I didn’t technically lose the letters. Did I already say this? I can’t remember. There came a point in time when I was ready to move on and I didn’t feel the need to hold onto to the words. I had convinced myself that I didn’t need them anymore. I knew the words by heart- not all of them, but the ones that had the biggest impact on me.
Most of his letters were filled with his own delusional beliefs of how his sentence was going to be overturned and about how he was watching inmates around him being released every day. In these letters, I was instructed to call the warden, and I guess what you would call the clergyman, and beg for his early release. I did this every day for a long while, left messages that is. Apparently wardens and clergymen in prisons are busy people.
His dad used to call me sometimes. He had such a kind voice on the phone. He would ask me how I was holding up and if I needed anything. I always told him I didn’t even though I knew he knew I was having financial troubles- all because of the collect calls. He used to ask me often when I was going to relocate from Florida to Texas. I avoided the subject best I could. After all, there are no oceans in Texas, not in this part anyways. He paid my phone bill a couple of times.
I used to take pictures with disposable cameras. Dozens of pictures and I would send these a few at a time in my letters to him. I used to spritz my letters with perfume- a cheap spray I bought from Walmart and never actually wore because I never used to enjoy perfume back then. Sometimes I would tear out the fragrance flip-up advertisements from magazines and create envelopes out of them, never any fragrances that I ever actually wore.
I used to send him books of stamps, sometimes half-books, sometimes full ones. Oftentimes I would lose full books of stamps and find them much later when my bank balance was below zero. In times like this, finding those stamps made me happy. Except for the occasional letter to friends in other countries, I can’t remember the last time I used a stamp but I know it’s been nearly fourteen years since I’ve bought a book of stamps.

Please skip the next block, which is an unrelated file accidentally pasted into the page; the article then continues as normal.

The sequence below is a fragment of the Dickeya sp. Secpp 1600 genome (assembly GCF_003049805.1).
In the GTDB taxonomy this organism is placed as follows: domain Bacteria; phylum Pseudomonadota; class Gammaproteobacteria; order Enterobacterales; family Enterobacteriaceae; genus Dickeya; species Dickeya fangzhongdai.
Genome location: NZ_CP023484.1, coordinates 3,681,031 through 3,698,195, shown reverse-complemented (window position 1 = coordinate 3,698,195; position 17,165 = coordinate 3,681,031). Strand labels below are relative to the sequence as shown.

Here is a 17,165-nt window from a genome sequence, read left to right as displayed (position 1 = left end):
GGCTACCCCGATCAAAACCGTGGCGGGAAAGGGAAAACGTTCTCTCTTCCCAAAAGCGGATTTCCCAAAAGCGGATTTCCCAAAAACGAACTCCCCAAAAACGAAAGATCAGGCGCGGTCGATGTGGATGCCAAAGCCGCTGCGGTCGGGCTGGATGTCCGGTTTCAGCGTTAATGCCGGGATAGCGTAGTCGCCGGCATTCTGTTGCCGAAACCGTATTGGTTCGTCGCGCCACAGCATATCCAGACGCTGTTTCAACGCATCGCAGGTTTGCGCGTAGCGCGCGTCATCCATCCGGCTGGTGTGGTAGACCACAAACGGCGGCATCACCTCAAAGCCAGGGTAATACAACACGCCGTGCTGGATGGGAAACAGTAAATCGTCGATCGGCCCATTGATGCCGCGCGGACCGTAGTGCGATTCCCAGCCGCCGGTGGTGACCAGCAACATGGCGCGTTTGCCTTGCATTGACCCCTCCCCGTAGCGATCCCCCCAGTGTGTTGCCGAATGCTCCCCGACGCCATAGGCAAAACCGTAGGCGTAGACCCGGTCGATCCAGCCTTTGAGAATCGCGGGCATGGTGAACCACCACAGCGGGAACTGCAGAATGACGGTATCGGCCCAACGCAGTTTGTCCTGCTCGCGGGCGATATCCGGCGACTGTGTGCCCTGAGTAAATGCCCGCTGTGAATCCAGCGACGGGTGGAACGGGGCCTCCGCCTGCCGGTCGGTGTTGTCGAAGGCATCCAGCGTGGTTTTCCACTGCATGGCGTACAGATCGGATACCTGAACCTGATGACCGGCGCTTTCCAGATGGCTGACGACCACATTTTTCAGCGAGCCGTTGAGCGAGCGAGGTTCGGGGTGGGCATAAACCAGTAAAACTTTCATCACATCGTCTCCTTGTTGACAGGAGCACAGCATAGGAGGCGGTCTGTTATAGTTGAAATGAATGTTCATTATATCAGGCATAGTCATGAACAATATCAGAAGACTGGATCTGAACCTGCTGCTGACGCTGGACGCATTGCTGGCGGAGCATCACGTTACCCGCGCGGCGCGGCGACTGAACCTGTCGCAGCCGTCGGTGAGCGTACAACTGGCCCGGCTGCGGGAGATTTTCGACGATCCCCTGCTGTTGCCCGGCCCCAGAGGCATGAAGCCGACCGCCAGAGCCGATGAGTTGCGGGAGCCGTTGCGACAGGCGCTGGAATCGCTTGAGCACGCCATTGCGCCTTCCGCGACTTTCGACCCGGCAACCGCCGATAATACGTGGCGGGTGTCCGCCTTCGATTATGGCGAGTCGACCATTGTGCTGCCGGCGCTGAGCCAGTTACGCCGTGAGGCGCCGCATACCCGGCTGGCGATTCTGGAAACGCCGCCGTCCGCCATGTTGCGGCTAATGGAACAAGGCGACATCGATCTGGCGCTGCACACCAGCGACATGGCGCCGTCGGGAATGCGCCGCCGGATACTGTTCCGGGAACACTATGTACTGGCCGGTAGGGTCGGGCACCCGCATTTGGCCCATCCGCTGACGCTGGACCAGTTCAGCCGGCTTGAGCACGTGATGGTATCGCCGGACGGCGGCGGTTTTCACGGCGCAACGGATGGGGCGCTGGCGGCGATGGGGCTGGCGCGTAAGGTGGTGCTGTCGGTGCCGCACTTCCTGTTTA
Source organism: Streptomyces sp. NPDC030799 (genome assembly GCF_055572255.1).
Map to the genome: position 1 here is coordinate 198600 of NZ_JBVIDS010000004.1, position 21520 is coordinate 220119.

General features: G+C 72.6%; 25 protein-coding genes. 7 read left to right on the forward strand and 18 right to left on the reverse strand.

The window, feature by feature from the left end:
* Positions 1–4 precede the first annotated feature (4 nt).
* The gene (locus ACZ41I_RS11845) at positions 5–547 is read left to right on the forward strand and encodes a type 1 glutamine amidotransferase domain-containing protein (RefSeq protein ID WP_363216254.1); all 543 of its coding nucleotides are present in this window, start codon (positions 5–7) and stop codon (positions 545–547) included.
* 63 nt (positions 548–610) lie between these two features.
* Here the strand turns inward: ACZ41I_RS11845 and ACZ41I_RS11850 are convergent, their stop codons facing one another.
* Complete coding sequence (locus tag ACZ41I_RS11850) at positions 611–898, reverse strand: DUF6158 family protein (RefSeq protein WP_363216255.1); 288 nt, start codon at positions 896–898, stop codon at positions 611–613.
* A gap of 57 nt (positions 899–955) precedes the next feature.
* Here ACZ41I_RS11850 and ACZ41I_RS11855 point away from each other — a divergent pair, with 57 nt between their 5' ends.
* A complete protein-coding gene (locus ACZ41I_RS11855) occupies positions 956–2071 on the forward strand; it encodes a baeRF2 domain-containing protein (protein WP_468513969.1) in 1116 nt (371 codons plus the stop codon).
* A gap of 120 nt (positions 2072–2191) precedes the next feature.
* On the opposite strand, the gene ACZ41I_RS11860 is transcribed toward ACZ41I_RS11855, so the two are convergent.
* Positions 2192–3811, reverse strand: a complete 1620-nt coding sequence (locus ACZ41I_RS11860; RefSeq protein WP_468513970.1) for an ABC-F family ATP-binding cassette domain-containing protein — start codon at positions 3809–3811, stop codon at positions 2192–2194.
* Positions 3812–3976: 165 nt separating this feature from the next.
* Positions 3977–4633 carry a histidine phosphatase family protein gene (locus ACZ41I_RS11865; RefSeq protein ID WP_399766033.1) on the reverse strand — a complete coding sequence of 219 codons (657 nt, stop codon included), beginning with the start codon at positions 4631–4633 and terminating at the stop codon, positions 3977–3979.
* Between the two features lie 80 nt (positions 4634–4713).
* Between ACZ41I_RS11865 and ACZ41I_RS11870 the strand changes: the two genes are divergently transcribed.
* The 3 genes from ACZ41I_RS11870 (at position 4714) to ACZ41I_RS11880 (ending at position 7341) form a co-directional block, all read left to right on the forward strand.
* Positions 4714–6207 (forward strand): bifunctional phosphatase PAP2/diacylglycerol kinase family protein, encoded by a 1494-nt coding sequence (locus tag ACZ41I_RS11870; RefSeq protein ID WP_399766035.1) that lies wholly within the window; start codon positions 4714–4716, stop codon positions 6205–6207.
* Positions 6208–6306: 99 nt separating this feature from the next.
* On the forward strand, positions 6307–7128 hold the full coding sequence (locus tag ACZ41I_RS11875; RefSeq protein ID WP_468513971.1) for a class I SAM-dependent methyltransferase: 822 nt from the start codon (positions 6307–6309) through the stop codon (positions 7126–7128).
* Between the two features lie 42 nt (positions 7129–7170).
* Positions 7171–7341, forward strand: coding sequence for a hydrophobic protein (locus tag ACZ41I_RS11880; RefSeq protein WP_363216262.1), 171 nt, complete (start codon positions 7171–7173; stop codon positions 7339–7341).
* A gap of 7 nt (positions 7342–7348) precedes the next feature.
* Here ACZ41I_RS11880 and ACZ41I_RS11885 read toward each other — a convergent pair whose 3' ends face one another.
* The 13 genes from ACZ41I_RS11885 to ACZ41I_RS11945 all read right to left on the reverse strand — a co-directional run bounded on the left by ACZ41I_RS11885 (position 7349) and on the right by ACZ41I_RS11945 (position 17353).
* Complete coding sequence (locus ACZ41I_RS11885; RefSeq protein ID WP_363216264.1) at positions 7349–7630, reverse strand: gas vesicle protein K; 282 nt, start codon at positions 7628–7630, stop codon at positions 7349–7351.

The envelopes his letters came in were always stamped “SENT FROM AN INMATE IN X CORRECTIONAL FACILITY.” I was still living with my parents, well I had moved back in with them, and it seemed that the letters stopped coming. I did my best to get to the mailbox before they did but when I was pregnant and working full-time, it wasn’t always quite that easy. I was exhausted often. Exhausted and depressed.
I’m sure more than a few of the letters he sent to me were thrown out by my parents before I could see them. Finally, I went and paid for a post office box. I felt so accomplished for having done such an adult thing. I checked that box religiously. I think my parents had thought the letters had stopped coming and I’m sure they were happy.
I kept his letters neatly filed away in the top drawer of a small nightstand that I had had for all of my life. It was white with yellow flowers on the front of the two drawers. It was the same dresser that I used to hide my cigarettes in when I first started smoking. I never in my life- before or after that period of time- used that nightstand for anything else, and after I threw out all of his letters, that little, white, two-drawer dresser with the yellow flowers painted on it remained empty.